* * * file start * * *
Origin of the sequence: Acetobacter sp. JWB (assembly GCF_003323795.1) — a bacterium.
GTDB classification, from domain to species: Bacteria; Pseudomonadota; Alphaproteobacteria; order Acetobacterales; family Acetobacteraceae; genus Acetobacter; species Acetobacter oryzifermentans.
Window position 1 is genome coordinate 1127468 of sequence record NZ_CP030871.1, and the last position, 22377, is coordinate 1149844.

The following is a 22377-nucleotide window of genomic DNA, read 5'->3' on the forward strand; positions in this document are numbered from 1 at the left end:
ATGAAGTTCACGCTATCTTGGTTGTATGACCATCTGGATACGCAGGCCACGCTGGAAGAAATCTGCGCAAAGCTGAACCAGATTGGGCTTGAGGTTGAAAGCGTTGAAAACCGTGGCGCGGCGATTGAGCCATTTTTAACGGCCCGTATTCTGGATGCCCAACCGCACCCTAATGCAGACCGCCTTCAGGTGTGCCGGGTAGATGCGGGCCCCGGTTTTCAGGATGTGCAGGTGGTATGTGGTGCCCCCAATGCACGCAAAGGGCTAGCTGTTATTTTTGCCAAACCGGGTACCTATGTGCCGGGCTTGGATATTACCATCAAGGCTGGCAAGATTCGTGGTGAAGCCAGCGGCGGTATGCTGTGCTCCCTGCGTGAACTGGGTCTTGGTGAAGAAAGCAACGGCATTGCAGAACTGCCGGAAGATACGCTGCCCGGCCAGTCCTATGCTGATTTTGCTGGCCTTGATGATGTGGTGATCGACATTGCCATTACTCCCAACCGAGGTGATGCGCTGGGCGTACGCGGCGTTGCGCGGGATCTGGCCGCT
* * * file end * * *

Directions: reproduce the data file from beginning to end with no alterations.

Origin of the sequence: Acetobacter sp. JWB (assembly GCF_003323795.1) — a bacterium.
GTDB classification, from domain to species: Bacteria; Pseudomonadota; Alphaproteobacteria; order Acetobacterales; family Acetobacteraceae; genus Acetobacter; species Acetobacter oryzifermentans.
Window position 1 is genome coordinate 1127468 of sequence record NZ_CP030871.1, and the last position, 22377, is coordinate 1149844.

The following is a 22377-nucleotide window of genomic DNA, read 5'->3' on the forward strand; positions in this document are numbered from 1 at the left end:
ATGAAGTTCACGCTATCTTGGTTGTATGACCATCTGGATACGCAGGCCACGCTGGAAGAAATCTGCGCAAAGCTGAACCAGATTGGGCTTGAGGTTGAAAGCGTTGAAAACCGTGGCGCGGCGATTGAGCCATTTTTAACGGCCCGTATTCTGGATGCCCAACCGCACCCTAATGCAGACCGCCTTCAGGTGTGCCGGGTAGATGCGGGCCCCGGTTTTCAGGATGTGCAGGTGGTATGTGGTGCCCCCAATGCACGCAAAGGGCTAGCTGTTATTTTTGCCAAACCGGGTACCTATGTGCCGGGCTTGGATATTACCATCAAGGCTGGCAAGATTCGTGGTGAAGCCAGCGGCGGTATGCTGTGCTCCCTGCGTGAACTGGGTCTTGGTGAAGAAAGCAACGGCATTGCAGAACTGCCGGAAGATACGCTGCCCGGCCAGTCCTATGCTGATTTTGCTGGCCTTGATGATGTGGTGATCGACATTGCCATTACTCCCAACCGAGGTGATGCGCTGGGCGTACGCGGCGTTGCGCGGGATCTGGCCGCT